No matter which state you adopt in, there are minimum requirements you will have to meet in order to adopt a child. These do vary state to state, so we encourage you to do your research and also communicate with your adoption professional to understand your state’s requirements. 

Regardless of the state you live in, it must be determined that your home is a safe and secure place for a child to grow and that you are prepared in all ways to be a parent. For this reason, a home study must be conducted by a licensed social worker. This is considered by many to be one of the most difficult parts of the process because it evaluates various factors in depth, such as your background, home environment, financial ability, medical status, relationships with others, and so much more. While it is difficult, the successful completion of the home study gets you one step closer to connecting with a birthmother. 

To get ready to undergo the home study, you can start by gathering important documents that the social worker will need to review, like birth certificates, marriage licenses, medical statements, and financial statements. You can also start ensuring your house is ready for the home inspection. The social worker will be looking out for things that will ensure the safety of a potential child like working smoke detectors and carbon monoxide alarms, covered electrical outlets, functioning heating and cooling, and screened in windows. 

The adoption professional you are working with will have resources that can support you through the home study process, so when in doubt you should communicate with them. Additionally, if you’ve already connected with other adoptive or prospective adoptive families, they can offer emotional support and guidance, as this is a process they have likely already been through.

Create an Adoption Budget

No matter how you swing it, adoption is expensive and unexpected costs will arise. The average cost of domestic adoption in the United States ranges from $20,000 to $45,000 or more. That is a formidable number, but creating a budget for expected and unplanned expenses can really help you feel like it is a mountain you can climb. Budgeting will ensure you will be financially ready to take on the adoption process and a new addition to the family. It will also provide you with an opportunity to research the costs associated with it, and get an idea of what other expenses could potentially crop up that you should prepare for.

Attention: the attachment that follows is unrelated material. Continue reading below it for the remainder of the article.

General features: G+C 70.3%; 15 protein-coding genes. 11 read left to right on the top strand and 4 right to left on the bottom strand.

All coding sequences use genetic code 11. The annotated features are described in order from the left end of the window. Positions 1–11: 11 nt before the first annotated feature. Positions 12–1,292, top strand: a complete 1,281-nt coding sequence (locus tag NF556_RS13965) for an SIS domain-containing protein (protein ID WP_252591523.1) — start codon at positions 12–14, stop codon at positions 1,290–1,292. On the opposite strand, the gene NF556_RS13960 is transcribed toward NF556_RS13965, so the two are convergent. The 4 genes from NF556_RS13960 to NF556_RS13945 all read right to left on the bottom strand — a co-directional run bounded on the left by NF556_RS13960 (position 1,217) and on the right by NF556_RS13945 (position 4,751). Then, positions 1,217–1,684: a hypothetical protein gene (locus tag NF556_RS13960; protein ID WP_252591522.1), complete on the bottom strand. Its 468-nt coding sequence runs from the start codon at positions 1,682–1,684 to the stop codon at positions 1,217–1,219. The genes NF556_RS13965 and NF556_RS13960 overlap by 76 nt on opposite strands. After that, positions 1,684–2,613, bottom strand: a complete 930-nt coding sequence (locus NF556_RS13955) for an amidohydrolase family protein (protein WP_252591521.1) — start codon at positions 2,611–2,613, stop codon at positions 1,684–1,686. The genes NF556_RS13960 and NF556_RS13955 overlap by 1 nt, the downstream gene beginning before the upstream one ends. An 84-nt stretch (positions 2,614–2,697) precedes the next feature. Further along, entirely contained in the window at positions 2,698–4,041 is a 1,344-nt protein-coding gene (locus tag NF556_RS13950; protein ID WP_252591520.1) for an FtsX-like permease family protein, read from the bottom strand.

While you are creating an adoption budget, you can also look into adoption financing options like loans, grants, and fundraisers that can help ease the stress of paying for those expenses. Additionally, there is a federal adoption tax credit available to all adoptive families that you will qualify for after a successful placement.

Know There Will Be Good Days and Bad Days

Arguably, the most important aspect of your adoption preparedness is keeping a good mindset. There will be good days, bad days, and everything in between. As you go through the process, there will be aspects you can’t control that will likely frustrate you, and that’s ok. Having this awareness will help you stay patient, optimistic, and hopeful even on days that aren’t the best. Remember, you have your support system and your adoption professionals that are rooting for you and your family all throughout the way!

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Angel Adoption, Inc. provides marketing and advertising services that assist biological parents considering adoption and prospective adoptive parents to connect with each other, and provides support and referral services throughout the process. Angel Adoption, Inc. is an independent contractor and provides services under the supervision of Lutheran Child and Family Services of Illinois, License #012998, One Oakbrook Terrace, #501, Oakbrook Terrace, IL 60181; 708-771-7180.